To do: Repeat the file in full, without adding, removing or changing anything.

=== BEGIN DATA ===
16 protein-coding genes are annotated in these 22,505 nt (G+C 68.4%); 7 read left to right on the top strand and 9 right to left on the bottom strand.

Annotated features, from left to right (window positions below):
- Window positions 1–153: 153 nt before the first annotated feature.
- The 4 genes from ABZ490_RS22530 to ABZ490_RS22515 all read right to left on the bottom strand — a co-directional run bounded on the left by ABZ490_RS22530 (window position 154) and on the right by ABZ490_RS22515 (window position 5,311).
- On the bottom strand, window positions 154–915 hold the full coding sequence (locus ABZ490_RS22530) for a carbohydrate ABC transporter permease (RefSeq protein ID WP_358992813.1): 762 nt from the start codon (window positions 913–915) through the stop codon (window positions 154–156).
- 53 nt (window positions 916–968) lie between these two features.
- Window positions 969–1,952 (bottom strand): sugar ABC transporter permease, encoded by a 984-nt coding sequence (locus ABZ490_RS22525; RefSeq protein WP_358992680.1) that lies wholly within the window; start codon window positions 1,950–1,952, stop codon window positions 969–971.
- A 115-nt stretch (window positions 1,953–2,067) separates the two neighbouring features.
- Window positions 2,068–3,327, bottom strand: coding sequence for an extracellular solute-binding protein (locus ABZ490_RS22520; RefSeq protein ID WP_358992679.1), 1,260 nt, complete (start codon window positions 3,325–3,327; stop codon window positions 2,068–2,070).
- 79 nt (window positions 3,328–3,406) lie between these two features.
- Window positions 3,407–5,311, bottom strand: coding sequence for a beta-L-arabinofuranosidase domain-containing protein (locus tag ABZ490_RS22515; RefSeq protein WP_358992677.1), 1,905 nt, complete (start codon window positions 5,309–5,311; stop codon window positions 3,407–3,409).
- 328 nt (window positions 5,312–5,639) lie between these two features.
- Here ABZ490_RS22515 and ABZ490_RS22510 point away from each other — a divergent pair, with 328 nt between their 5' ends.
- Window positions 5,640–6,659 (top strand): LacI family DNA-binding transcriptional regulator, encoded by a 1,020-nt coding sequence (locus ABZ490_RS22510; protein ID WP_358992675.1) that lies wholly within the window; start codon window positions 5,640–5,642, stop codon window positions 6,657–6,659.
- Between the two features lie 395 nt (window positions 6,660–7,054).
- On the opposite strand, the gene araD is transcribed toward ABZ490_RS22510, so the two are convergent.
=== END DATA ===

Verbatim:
16 protein-coding genes are annotated in these 22,505 nt (G+C 68.4%); 7 read left to right on the top strand and 9 right to left on the bottom strand.

Annotated features, from left to right (window positions below):
- Window positions 1–153: 153 nt before the first annotated feature.
- The 4 genes from ABZ490_RS22530 to ABZ490_RS22515 all read right to left on the bottom strand — a co-directional run bounded on the left by ABZ490_RS22530 (window position 154) and on the right by ABZ490_RS22515 (window position 5,311).
- On the bottom strand, window positions 154–915 hold the full coding sequence (locus ABZ490_RS22530) for a carbohydrate ABC transporter permease (RefSeq protein ID WP_358992813.1): 762 nt from the start codon (window positions 913–915) through the stop codon (window positions 154–156).
- 53 nt (window positions 916–968) lie between these two features.
- Window positions 969–1,952 (bottom strand): sugar ABC transporter permease, encoded by a 984-nt coding sequence (locus ABZ490_RS22525; RefSeq protein WP_358992680.1) that lies wholly within the window; start codon window positions 1,950–1,952, stop codon window positions 969–971.
- A 115-nt stretch (window positions 1,953–2,067) separates the two neighbouring features.
- Window positions 2,068–3,327, bottom strand: coding sequence for an extracellular solute-binding protein (locus ABZ490_RS22520; RefSeq protein ID WP_358992679.1), 1,260 nt, complete (start codon window positions 3,325–3,327; stop codon window positions 2,068–2,070).
- 79 nt (window positions 3,328–3,406) lie between these two features.
- Window positions 3,407–5,311, bottom strand: coding sequence for a beta-L-arabinofuranosidase domain-containing protein (locus tag ABZ490_RS22515; RefSeq protein WP_358992677.1), 1,905 nt, complete (start codon window positions 5,309–5,311; stop codon window positions 3,407–3,409).
- 328 nt (window positions 5,312–5,639) lie between these two features.
- Here ABZ490_RS22515 and ABZ490_RS22510 point away from each other — a divergent pair, with 328 nt between their 5' ends.
- Window positions 5,640–6,659 (top strand): LacI family DNA-binding transcriptional regulator, encoded by a 1,020-nt coding sequence (locus ABZ490_RS22510; protein ID WP_358992675.1) that lies wholly within the window; start codon window positions 5,640–5,642, stop codon window positions 6,657–6,659.
- Between the two features lie 395 nt (window positions 6,660–7,054).
- On the opposite strand, the gene araD is transcribed toward ABZ490_RS22510, so the two are convergent.